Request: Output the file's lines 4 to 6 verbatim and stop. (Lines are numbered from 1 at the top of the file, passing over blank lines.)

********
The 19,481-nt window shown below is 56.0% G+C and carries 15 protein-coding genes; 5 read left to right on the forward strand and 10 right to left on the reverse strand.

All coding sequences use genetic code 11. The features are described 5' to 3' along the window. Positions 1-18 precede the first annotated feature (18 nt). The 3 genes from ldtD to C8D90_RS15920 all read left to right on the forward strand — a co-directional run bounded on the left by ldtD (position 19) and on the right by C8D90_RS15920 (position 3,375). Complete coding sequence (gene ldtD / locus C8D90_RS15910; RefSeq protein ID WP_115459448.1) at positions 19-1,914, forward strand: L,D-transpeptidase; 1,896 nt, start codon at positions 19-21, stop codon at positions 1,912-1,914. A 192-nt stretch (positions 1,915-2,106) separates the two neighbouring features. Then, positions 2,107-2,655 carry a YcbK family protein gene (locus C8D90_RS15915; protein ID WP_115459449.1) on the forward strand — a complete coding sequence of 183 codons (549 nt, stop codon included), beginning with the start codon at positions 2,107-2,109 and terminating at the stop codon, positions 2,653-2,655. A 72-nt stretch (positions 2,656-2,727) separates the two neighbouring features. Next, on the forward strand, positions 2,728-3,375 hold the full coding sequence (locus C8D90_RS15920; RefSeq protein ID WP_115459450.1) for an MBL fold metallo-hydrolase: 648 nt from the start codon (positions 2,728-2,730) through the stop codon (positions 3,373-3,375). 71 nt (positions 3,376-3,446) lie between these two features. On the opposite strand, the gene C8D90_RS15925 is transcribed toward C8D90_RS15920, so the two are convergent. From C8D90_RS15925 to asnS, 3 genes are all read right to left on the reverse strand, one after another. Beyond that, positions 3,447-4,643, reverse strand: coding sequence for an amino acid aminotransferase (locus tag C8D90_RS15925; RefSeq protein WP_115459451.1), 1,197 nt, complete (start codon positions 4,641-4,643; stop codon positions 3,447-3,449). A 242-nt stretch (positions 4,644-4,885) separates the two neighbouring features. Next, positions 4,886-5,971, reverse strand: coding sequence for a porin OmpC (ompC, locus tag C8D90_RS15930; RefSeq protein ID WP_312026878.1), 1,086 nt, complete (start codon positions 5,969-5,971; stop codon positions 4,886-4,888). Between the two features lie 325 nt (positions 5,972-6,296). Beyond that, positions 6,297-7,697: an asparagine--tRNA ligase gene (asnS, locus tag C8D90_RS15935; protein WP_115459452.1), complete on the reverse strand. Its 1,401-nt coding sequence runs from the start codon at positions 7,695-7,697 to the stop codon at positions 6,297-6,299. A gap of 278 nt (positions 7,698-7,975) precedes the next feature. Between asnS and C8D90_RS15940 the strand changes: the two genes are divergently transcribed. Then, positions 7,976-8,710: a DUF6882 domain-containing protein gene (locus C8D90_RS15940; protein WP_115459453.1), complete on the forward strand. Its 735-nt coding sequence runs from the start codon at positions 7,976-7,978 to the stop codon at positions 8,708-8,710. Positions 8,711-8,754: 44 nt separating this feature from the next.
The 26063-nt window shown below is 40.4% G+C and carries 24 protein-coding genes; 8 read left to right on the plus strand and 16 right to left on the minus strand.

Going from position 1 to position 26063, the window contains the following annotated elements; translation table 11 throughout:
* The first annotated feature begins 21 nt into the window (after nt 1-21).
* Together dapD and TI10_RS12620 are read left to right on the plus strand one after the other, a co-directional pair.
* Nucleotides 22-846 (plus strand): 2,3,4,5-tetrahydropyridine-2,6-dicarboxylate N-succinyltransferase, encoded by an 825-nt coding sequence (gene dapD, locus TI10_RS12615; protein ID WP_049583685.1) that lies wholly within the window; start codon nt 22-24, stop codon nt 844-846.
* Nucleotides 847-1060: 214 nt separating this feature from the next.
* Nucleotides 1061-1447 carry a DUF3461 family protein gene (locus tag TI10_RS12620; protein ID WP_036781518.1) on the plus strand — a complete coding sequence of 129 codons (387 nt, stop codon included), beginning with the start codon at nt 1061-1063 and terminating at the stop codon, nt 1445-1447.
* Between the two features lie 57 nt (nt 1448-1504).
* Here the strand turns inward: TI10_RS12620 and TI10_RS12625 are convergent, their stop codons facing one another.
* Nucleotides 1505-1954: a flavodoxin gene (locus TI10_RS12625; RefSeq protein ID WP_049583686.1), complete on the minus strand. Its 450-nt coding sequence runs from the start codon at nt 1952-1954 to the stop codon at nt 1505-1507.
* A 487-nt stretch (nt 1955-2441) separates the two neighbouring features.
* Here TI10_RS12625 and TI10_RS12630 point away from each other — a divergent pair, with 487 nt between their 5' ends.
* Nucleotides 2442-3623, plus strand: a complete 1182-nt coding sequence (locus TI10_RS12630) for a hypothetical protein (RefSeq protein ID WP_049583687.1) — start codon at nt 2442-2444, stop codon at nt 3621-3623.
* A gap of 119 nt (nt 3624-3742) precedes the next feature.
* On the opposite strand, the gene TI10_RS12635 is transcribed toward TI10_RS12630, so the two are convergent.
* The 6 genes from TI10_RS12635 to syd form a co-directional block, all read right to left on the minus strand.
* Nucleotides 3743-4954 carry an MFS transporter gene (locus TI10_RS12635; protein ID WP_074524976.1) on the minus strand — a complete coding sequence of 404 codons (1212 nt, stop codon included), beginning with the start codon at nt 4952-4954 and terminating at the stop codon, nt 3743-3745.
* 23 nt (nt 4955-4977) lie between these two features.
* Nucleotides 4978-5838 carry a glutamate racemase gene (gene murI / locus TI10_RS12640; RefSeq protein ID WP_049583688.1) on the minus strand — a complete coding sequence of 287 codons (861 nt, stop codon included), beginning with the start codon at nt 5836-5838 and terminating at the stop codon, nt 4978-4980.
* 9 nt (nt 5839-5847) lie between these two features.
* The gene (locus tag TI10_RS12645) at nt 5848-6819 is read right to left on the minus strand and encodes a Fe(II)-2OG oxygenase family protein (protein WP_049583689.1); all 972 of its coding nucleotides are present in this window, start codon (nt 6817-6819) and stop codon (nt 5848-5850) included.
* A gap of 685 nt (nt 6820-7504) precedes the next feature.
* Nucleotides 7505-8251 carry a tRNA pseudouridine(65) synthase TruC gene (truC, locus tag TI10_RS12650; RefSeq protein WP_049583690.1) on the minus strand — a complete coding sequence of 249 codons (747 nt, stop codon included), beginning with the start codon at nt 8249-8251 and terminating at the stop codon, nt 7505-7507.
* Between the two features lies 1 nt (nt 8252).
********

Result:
Going from position 1 to position 26063, the window contains the following annotated elements; translation table 11 throughout:
* The first annotated feature begins 21 nt into the window (after nt 1-21).
* Together dapD and TI10_RS12620 are read left to right on the plus strand one after the other, a co-directional pair.